Over the next seven years, DFS approved cumulative increases of almost 80 percent above 2014, which would have eroded that original 50 percent drop. Yet as recently as 2020 the department’s press release asserted: “Rates for individuals [for 2021] are more than 55% lower than prior to the establishment of the New York State of Health in 2014, adjusting for inflation …”

In the following year’s announcement, however, no such claim was repeated. Its publication date was Aug. 13, 2021, three days after former Gov. Andrew Cuomo announced his resignation.

 

About the Author

Bill Hammond

As the Empire Center’s senior fellow for health policy, Bill Hammond tracks fast-moving developments in New York’s massive health care industry, with a focus on how decisions made in Albany and Washington affect the well-being of patients, providers, taxpayers and the state’s economy.

Read more by Bill Hammond

You may also like

Hochul’s agenda mostly sidesteps health care

Governor Hochul gave health care surprisingly little attention in her State of the State speech on Tuesday – a sign that taking on dysfunction in one-sixth of the state's economy ranks low on her list of priorities. Read More

Federal omnibus deal has big implications for New York Medicaid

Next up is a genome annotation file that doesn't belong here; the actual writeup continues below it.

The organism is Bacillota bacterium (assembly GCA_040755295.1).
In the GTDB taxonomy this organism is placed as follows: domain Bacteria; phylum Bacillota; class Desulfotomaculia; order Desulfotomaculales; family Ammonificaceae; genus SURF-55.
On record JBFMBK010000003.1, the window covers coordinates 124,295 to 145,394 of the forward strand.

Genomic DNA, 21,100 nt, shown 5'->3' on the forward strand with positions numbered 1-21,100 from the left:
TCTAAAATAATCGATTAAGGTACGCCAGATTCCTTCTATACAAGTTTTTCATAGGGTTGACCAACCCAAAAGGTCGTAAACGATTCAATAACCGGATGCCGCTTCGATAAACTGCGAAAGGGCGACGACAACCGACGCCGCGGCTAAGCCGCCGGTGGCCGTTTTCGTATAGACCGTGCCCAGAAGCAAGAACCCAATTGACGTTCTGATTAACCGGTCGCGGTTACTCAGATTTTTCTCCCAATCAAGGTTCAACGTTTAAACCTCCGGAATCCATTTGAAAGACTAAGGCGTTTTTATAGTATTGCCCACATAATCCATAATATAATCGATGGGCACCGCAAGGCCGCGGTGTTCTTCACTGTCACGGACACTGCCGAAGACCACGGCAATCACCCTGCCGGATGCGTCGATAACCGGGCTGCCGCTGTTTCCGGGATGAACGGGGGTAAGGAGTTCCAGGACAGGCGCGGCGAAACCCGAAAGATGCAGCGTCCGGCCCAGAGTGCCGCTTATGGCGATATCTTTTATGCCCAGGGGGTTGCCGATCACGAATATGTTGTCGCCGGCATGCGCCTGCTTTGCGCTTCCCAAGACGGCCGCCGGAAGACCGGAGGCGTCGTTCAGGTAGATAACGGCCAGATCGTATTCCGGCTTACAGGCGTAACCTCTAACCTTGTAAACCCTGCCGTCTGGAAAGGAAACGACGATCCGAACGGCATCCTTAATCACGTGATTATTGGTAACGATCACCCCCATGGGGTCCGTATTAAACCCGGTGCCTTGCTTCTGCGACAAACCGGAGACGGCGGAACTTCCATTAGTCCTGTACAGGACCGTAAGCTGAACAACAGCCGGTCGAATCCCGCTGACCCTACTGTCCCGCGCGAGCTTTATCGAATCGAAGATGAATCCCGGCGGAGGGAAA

The big spending bill heading for a vote in Washington this week would scramble the outlook for Medicaid in next year's state budget, mostly for the better. The $1.7 trillion federa Read More

Another Reason to Lift the Charter Cap

A staff shortage in upstate hospitals prompted , where hospital officials and state lawmakers asked that more funding to train medical professionals be included in January’s state bu Read More

The AG’s Nursing Home Lawsuit Scratches the Surface of Widespread Issues

The attorney general's just-filed lawsuit against the Villages of Orleans nursing home has implications that reach far beyond a single facility in western New York. In addition to c Read More

Hochul’s Pandemic Study Is Off to an Underwhelming Start

Although Governor Hochul's long-promised review of New York's COVID response hasn't formally started yet, it has already exposed important information about the state's pandemic preparedness – much of which is unflattering. Read More

The state puts a pricey condition on its approval of a heart transplant center

In a provocative flex of executive power, the state Health Department is requiring a hospital system to spend $50 million on health care in Brooklyn and Queens if it wants to open an $8.4 million heart transplant center in Manhattan. Read More

The Essential Plan’s accumulated surplus balloons to $8 billion, with no fix in sight

The state's Essential Plan has generated billions in surpluses as the program automatically drew pandemic relief money that it did not need Read More

New federal health funding is headed for Essential Plan limbo in New York

Washington's newly enacted climate, health and tax package harbors an only-in-New York glitch: It pours even more money into the state's Essential Plan, which is sitting on a multi-billion-dollar surplus that officials have Read More

Empire Center Logo Enjoying our work? Sign up for email alerts on our latest news and research.
Together, we can make New York a better place to live and work!